Thursday, August 10, 2017




From Wikipedia:
Marie Dolores Eliza Rosanna Gilbert, Countess of Landsfeld (17 February 1821 – 17 January 1861), better known by the stage name Lola Montez, was an Irish dancer and actress who became famous as a "Spanish dancer", courtesan, and mistress of King Ludwig I of Bavaria, who made her Countess of Landsfeld. She used her influence to institute liberal reforms. At the start of the Revolutions of 1848 in the German states, she was forced to flee. She proceeded to the United States via Switzerland, France and London, returning to her work as an entertainer and lecturer.

From 1851 to 1853, she performed as a dancer and actress in the eastern United States, one of her offerings being a play called "Lola Montez in Bavaria". In May 1853, she arrived at San Francisco. Her performances there created a sensation, but soon inspired a popular satire, "Who's Got the Countess?". She married Patrick Hull, a local newspaperman, in July and moved to Grass Valley, California, in August. Her marriage soon failed; a doctor named as co-respondent in the divorce suit brought against her was shortly after murdered.

Montez remained in Grass Valley at her little house for nearly two years. The restored Home of Lola Montez went on to become California Historical Landmark No. 292. Montez served as an inspiration to another aspiring young entertainer, Lotta Crabtree, to whom she provided dancing lessons. Lotta's parents ran a boarding house in Grass Valley, and Lotta soon attracted the attention of her neighbor Montez, who encouraged Lotta's enthusiasm for performance.

Rapidly aging, Lola failed in attempts at a theatrical comeback in various American cities.

She arranged in 1857 to deliver a series of moral lectures in Britain and America written by Rev. Charles Chauncy Burr.

She spent her last days in rescue work among women. In November 1859, the Philadelphia Press reported that Lola Montez was:

"living very quietly up town, and doesn't have much to do with the world's people. Some of her old friends, the Bohemians, now and then drop in to have a little chat with her, and though she talks beautifully of her present feelings and way of life, she generally, by way of parenthesis, takes out her little tobacco pouch and makes a cigarette or two for self and friend, and then falls back upon old times with decided gusto and effect. But she doesn't tell anybody what she's going to do."

By then she was showing the tertiary effects of syphilis and her body began to waste away. She died at the age of 39 on 17 January 1861. She is buried in Green-Wood Cemetery in Brooklyn, New York, where her tombstone states: "Mrs. Eliza Gilbert / Died 17 January 1861".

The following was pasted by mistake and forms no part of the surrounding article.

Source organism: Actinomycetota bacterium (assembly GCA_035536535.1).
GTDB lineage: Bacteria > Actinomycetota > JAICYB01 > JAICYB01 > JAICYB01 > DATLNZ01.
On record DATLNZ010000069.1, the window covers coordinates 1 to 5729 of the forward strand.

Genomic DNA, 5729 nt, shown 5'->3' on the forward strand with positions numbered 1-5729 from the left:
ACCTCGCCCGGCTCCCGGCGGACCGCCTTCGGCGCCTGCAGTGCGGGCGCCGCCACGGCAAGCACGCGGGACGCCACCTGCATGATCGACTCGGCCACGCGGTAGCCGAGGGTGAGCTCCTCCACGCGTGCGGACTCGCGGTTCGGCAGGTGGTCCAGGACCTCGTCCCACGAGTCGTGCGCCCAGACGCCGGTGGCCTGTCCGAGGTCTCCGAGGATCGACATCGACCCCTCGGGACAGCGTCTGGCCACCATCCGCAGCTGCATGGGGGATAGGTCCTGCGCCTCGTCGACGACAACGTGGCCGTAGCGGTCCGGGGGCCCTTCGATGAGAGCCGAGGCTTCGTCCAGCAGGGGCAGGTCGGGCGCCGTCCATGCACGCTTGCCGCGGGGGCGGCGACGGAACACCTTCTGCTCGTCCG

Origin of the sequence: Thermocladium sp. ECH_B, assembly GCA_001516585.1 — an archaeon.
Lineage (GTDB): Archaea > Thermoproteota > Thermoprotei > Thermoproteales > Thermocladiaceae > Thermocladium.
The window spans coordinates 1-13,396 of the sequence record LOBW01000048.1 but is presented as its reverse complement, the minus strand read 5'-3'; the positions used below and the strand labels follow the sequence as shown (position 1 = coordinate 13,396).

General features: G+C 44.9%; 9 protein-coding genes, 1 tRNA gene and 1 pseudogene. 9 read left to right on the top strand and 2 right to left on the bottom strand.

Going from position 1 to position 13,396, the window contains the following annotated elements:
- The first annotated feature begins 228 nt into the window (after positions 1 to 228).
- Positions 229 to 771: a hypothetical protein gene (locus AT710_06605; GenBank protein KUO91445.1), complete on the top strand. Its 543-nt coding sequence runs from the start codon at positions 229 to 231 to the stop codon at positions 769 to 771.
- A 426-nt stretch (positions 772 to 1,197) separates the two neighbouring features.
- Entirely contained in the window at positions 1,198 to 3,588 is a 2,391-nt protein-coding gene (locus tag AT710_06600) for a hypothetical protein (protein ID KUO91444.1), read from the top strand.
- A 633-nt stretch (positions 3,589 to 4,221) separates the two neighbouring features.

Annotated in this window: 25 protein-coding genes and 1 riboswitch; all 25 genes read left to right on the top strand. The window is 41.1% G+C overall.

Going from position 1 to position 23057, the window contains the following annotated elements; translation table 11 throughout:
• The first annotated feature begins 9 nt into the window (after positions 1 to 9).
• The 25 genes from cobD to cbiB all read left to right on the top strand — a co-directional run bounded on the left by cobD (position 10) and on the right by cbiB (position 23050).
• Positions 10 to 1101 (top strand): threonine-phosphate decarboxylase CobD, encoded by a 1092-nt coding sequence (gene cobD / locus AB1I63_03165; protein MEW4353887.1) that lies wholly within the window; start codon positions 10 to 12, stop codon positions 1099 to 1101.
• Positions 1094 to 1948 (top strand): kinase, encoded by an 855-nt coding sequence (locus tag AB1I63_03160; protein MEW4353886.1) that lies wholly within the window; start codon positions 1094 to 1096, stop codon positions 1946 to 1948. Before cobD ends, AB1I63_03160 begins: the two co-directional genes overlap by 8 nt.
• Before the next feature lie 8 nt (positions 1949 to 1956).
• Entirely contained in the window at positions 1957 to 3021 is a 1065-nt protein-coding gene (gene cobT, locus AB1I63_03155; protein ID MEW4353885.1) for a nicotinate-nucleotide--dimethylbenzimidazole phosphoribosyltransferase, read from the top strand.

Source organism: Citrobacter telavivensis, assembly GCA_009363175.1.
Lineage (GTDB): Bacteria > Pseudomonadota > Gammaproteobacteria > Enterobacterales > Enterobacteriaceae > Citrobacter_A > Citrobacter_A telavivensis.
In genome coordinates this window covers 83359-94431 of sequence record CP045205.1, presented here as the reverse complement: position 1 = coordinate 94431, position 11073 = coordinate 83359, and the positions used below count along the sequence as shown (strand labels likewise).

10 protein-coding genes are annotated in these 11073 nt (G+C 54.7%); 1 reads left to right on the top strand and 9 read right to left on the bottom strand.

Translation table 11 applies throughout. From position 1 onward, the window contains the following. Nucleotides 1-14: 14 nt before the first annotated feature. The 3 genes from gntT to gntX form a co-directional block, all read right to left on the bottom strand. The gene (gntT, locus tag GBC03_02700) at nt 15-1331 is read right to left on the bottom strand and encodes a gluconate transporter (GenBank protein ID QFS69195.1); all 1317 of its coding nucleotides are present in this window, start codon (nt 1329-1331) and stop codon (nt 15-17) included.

For the full Wikipedia story on Lola Montez, click here.

Wikipedia also mentions Montez as an inspiration in the Sherlock Holmes canon:
Lola Montez has been mentioned by several writers as a possible source of inspiration for the character Irene Adler in Arthur Conan Doyle's Sherlock Holmes story, "A Scandal in Bohemia". The character bears certain similarities to Montez, as a popular performer who influences national politics through her relationship with a powerful individual.

That's all well and good for the Trueniverse, but we can't use it for Toobword.  Irene Adler was a real woman in Earth Prime-Time (played by Gayle Hunnicutt) and she could be found in several other TV dimensions like Toobworld2, Russian Toobworld, Prequel Toobworld, Litless Toobworld, and Skitlandia.  Her soul still resides in Limbo. ('Sherlock')  

However, I will concede that perhaps Dr. Watson's literary agent Sir Arthur Conan Doyle persuaded the author to enhance his description of Miss Adler in his passages to better evoke the suggestion of Miss Montez.

Lola Montez has made four appearances in the TV Universe and I have determined that they can all stay in the main Toobworld even though each of them was a recastaway:

'Tales of Wells Fargo'
    - "Lola Montez" (1959) 
Played by Rita Moreno

'The Californians'
    - "Lola Montez" (1958) 
Played by Patricia Medina

'Death Valley Days'
    - "Lola Montez" (1955) 
Played by Paula Morgan
    - "Lotta Crabtree" (1954) 
Played by Yvonne Cross

The 'Death Valley Days' portrayal by Paula Morgan is considered her official portrayal as she calls upon her serlinguistic skills to relate her life story.  With each of the other three, they are still Lola but as seen by other characters.  We see her from the perspectives of Lotta Crabtree, Wells Fargo agent Jim Hardie, and Marshall Matthew Wayne.

Therefore, Lola Montez is eligible for eventual induction into the Television Crossover Hall of Fame as an historical Western character.


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